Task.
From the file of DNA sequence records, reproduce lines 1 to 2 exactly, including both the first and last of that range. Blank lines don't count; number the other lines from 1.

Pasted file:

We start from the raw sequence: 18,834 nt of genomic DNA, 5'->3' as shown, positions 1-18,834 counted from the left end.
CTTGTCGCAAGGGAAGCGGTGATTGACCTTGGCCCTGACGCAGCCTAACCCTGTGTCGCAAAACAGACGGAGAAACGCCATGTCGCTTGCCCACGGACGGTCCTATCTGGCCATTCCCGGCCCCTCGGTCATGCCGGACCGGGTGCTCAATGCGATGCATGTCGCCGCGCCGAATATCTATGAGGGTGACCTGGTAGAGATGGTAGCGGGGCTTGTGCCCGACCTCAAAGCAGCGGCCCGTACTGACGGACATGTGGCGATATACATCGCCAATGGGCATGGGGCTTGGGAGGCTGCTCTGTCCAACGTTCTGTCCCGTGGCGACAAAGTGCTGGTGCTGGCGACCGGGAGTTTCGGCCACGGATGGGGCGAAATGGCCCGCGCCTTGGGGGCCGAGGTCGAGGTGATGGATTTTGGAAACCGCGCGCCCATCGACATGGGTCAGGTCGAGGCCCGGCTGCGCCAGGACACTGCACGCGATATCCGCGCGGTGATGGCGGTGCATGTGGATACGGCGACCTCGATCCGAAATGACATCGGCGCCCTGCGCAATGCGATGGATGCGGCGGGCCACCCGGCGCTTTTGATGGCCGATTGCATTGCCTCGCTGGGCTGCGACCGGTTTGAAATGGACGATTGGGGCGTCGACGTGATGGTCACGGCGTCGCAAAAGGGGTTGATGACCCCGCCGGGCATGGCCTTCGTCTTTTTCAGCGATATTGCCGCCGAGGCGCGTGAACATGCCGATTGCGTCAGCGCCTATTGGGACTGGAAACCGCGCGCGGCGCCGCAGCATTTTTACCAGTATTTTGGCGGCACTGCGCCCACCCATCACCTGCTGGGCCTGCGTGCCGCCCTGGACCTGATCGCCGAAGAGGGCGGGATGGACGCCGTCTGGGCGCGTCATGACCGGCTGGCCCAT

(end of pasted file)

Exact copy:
We start from the raw sequence: 18,834 nt of genomic DNA, 5'->3' as shown, positions 1-18,834 counted from the left end.
CTTGTCGCAAGGGAAGCGGTGATTGACCTTGGCCCTGACGCAGCCTAACCCTGTGTCGCAAAACAGACGGAGAAACGCCATGTCGCTTGCCCACGGACGGTCCTATCTGGCCATTCCCGGCCCCTCGGTCATGCCGGACCGGGTGCTCAATGCGATGCATGTCGCCGCGCCGAATATCTATGAGGGTGACCTGGTAGAGATGGTAGCGGGGCTTGTGCCCGACCTCAAAGCAGCGGCCCGTACTGACGGACATGTGGCGATATACATCGCCAATGGGCATGGGGCTTGGGAGGCTGCTCTGTCCAACGTTCTGTCCCGTGGCGACAAAGTGCTGGTGCTGGCGACCGGGAGTTTCGGCCACGGATGGGGCGAAATGGCCCGCGCCTTGGGGGCCGAGGTCGAGGTGATGGATTTTGGAAACCGCGCGCCCATCGACATGGGTCAGGTCGAGGCCCGGCTGCGCCAGGACACTGCACGCGATATCCGCGCGGTGATGGCGGTGCATGTGGATACGGCGACCTCGATCCGAAATGACATCGGCGCCCTGCGCAATGCGATGGATGCGGCGGGCCACCCGGCGCTTTTGATGGCCGATTGCATTGCCTCGCTGGGCTGCGACCGGTTTGAAATGGACGATTGGGGCGTCGACGTGATGGTCACGGCGTCGCAAAAGGGGTTGATGACCCCGCCGGGCATGGCCTTCGTCTTTTTCAGCGATATTGCCGCCGAGGCGCGTGAACATGCCGATTGCGTCAGCGCCTATTGGGACTGGAAACCGCGCGCGGCGCCGCAGCATTTTTACCAGTATTTTGGCGGCACTGCGCCCACCCATCACCTGCTGGGCCTGCGTGCCGCCCTGGACCTGATCGCCGAAGAGGGCGGGATGGACGCCGTCTGGGCGCGTCATGACCGGCTGGCCCAT